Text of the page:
This concept of fairness troubles me. Well, not the concept, but the perception that some people have that the world is fair, that the system is fair, that our standing before the law is truly equal, that success is only a matter of hard work, and that people get what they deserve. No. They don't. To pretend they do is an insult. I think this is why I have also shuffled, not just away from the political right, but also away from libertarians. Yes, the world could certainly be a nice ideal way. However, it's not that way and to pursue policy under this false assumption is insulting at best, and deceitful and spiteful at worst. We have to accept reality as it is, not as we wish it were, before we can successfully work within it. Like my job, it doesn't matter if we have the best designs and equipment if we're not even at the correct location.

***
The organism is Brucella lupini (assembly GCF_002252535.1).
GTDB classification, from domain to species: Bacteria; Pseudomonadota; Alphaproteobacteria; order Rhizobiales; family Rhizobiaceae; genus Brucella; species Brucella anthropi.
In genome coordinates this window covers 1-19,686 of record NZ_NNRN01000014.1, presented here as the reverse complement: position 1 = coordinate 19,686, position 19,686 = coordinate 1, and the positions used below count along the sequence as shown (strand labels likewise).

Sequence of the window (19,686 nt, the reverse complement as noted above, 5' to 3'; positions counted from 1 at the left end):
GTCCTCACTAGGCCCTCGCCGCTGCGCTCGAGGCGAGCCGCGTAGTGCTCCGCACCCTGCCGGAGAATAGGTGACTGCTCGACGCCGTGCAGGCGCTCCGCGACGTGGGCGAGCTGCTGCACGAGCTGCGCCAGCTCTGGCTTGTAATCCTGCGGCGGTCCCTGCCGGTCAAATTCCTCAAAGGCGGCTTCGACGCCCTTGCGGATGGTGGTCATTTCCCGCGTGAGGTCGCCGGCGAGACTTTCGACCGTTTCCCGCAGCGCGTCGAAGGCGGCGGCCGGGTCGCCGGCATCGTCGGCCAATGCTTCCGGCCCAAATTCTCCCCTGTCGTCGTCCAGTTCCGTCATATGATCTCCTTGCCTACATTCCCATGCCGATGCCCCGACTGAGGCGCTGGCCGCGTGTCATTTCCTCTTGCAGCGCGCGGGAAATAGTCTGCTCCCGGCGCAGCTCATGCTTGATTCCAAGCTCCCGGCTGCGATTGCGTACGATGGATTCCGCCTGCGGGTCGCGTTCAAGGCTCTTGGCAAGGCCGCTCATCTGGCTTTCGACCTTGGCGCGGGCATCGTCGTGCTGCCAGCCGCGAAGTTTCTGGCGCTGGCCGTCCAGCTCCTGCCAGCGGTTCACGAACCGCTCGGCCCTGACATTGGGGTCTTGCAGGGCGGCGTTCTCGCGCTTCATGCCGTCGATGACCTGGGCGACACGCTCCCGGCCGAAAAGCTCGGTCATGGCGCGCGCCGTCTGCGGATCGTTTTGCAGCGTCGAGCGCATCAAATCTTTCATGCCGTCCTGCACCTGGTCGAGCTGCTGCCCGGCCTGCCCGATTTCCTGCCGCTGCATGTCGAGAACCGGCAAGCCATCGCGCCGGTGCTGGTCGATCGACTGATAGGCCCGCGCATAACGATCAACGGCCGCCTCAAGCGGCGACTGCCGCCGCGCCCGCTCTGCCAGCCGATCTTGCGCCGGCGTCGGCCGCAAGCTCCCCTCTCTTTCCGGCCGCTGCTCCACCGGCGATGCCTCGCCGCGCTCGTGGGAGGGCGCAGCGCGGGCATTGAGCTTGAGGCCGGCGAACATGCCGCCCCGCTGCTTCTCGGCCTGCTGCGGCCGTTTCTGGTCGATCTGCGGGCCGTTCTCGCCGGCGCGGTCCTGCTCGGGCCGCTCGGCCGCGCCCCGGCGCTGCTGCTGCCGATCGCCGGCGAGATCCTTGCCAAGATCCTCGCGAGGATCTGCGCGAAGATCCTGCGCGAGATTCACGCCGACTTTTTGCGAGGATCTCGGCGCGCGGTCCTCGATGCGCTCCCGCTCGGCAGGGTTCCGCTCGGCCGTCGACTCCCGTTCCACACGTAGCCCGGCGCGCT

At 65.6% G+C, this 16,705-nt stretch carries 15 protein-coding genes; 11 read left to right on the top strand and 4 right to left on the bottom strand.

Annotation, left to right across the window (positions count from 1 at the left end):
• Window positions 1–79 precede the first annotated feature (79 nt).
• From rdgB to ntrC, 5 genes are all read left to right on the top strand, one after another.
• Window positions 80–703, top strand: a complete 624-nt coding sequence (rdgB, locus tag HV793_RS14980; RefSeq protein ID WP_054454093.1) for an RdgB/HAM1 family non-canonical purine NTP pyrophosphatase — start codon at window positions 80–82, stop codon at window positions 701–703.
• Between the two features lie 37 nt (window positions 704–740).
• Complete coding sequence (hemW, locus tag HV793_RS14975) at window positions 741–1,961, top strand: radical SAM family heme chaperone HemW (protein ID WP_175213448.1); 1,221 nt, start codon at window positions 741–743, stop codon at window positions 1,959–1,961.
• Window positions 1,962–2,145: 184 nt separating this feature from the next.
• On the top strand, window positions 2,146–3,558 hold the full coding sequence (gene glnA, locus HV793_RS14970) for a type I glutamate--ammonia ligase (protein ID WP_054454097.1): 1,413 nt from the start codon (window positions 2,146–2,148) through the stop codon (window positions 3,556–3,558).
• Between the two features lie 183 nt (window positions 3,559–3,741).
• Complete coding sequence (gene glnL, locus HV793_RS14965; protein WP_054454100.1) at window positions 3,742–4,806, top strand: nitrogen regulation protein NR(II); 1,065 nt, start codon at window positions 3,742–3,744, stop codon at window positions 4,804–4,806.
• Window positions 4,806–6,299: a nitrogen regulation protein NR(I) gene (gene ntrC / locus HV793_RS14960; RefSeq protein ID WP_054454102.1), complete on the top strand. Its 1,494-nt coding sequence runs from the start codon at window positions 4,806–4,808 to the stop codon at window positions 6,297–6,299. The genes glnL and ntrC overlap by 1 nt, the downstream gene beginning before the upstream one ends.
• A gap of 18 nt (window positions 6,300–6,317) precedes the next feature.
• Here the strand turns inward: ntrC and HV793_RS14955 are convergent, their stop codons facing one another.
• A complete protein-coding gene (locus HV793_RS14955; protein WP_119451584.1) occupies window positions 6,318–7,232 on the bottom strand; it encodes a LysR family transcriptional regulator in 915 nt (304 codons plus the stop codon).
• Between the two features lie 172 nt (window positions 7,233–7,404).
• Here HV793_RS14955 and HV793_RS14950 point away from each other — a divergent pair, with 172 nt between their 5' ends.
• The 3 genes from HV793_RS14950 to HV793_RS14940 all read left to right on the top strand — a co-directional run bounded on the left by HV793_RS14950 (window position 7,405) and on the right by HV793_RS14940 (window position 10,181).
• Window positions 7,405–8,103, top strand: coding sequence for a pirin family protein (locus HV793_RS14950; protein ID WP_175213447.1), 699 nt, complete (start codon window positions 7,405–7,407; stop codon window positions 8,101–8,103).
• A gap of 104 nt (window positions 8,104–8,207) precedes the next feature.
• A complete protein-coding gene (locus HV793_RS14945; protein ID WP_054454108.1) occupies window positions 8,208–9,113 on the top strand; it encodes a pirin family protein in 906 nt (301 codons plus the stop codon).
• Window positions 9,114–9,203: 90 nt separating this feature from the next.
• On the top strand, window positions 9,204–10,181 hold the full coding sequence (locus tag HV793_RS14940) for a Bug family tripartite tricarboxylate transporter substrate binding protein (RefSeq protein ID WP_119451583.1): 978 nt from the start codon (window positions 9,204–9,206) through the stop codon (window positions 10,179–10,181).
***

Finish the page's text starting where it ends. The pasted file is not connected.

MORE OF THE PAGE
Furthermore, I am incredibly disenchanted with the current level of political discourse in the United States. This is especially true of the right-wing squawkers on platforms like Fox News. However, the left is hardly innocent of trolling and needless sound-biting, but the political right engages in more despicable tactics, lies, race-baiting, hate-speech than I thought people could stomach. But I have apparently vastly underestimated the political value in appealing to the ignorant and hateful of this world. This rolls right into the next point.

Anti-intellectualism is perhaps the biggest long-term threat to America's (and the entire world's) prosperity that we currently face. It is why we cannot have intelligent and reasoned debates on meaningful topics. War on terror? War on drugs? Evolution? Education and basic science research? Financial regulation? Energy policy? Taxation? Why bother when people are so apt to fall back to the often incorrect talking points and anecdotal evidence. It is distressing to see (social) conservatives actively promote this as well through the criticism of universities, scientific processes, and even big words. I'm torn between rage and despair when I think about this and realize that this is an intellectual battle that may never be winnable when the opposition acts like the concept of truth is entirely malleable.